Ellen asks a question about how to identify which forms to focus on.

I have just had an email from Ellen Maria Wright, who is about to work in Lithuania. This is the question that prompted her to write:

 While I have many reading texts to use I am not so good at knowing what form to focus on ---- as you say,  " We need to look at a text carefully and decide what it can illustrate for learners." I am not so good at this part.

 Techniques for form focus after reading ;  Techniques for priming and recycling ; and Form focus and recycling: getting grammar. There is also a paper on consciousness raising on our website at www.willis-elt.co.uk/books.html which might be useful.

I think the main reason why teachers find it so difficult to identify appropriate forms to focus on is that they see the aim of form focus as providing learners with the ability to use new forms more or less instantly. In fact this never happens. 

The purpose of a focus on form is to highlight new forms for learners and make them aware of the long term need to master these forms. So it's not a matter of a blitz on, for example, the passive, in the hope that learners will assimilate this new form as a result. It's more a matter of making them aware of the passive and giving them some insights into its use. As a result of this they will be more aware of the passive in their future reading and listening and so kmore likely to begin to use it.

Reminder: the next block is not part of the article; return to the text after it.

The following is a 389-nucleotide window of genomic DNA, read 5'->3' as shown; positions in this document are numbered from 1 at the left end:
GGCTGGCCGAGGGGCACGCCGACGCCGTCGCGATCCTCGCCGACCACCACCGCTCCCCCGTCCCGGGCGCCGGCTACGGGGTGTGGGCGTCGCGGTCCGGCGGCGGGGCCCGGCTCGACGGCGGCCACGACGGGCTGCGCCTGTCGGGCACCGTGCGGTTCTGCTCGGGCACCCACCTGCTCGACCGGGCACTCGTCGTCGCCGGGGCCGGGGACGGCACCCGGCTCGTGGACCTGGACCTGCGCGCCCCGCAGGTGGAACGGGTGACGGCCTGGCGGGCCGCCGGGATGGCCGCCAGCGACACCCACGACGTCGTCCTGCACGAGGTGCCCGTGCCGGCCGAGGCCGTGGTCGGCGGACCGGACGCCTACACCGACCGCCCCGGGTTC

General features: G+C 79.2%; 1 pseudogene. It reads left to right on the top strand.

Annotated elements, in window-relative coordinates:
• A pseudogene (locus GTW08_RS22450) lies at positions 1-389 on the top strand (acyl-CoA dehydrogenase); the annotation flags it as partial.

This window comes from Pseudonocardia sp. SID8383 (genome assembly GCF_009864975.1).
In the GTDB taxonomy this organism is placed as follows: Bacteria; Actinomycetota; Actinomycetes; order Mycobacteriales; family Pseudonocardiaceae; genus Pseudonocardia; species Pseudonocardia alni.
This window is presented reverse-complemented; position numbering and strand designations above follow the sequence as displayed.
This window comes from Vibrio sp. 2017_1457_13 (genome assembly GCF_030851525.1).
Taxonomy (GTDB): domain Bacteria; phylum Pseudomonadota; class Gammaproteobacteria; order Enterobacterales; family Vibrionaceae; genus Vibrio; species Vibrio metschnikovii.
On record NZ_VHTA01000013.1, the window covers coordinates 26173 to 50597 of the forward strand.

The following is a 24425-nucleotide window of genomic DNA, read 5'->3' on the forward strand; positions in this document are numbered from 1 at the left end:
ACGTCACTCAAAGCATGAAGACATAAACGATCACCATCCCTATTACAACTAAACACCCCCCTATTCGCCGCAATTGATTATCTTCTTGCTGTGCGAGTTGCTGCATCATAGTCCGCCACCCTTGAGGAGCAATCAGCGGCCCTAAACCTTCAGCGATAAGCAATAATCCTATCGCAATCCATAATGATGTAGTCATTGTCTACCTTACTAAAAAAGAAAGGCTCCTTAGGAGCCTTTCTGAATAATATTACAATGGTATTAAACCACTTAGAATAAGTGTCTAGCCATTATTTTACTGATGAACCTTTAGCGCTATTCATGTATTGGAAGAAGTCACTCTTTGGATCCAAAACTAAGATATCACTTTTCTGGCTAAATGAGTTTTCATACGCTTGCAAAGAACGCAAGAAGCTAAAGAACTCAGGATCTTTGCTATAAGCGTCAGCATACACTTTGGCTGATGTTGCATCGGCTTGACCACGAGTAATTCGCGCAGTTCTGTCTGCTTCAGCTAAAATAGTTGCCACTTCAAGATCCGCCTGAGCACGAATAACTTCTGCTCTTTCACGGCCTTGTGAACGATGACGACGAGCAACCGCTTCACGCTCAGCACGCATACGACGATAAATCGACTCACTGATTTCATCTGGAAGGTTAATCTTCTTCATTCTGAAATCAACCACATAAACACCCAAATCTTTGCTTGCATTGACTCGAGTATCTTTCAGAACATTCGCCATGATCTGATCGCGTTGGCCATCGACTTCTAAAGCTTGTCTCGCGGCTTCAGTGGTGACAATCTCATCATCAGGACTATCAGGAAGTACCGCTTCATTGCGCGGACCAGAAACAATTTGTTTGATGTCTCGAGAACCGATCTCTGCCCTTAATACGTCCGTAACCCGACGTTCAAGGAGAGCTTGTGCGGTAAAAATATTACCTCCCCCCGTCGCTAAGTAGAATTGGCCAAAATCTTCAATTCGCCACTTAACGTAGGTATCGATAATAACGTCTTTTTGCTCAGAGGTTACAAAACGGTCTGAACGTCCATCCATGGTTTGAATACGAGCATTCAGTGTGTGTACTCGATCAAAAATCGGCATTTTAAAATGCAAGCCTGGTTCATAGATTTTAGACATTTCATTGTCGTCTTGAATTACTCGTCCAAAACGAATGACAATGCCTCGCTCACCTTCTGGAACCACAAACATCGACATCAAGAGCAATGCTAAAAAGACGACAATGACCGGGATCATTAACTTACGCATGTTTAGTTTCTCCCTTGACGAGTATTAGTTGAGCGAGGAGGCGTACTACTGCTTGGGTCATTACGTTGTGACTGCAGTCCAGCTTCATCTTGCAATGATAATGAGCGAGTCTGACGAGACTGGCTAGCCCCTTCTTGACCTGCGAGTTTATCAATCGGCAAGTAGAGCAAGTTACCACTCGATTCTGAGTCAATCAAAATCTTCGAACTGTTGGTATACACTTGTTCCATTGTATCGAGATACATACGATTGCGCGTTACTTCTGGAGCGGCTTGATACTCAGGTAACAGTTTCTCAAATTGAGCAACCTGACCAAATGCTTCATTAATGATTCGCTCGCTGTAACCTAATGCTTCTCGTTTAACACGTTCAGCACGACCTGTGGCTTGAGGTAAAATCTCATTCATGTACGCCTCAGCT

If you take this view then you don't need to find a text which is massively packed with examples of the target form(s). You just need one or two examples. You can then supplement these with examples from other texts your learners are familiar with and you can look mout for supplementary example in future texts.

I think the important step is to get away from the belief that  we can control what learners will assimilate and the temptation to aim at total mastery.

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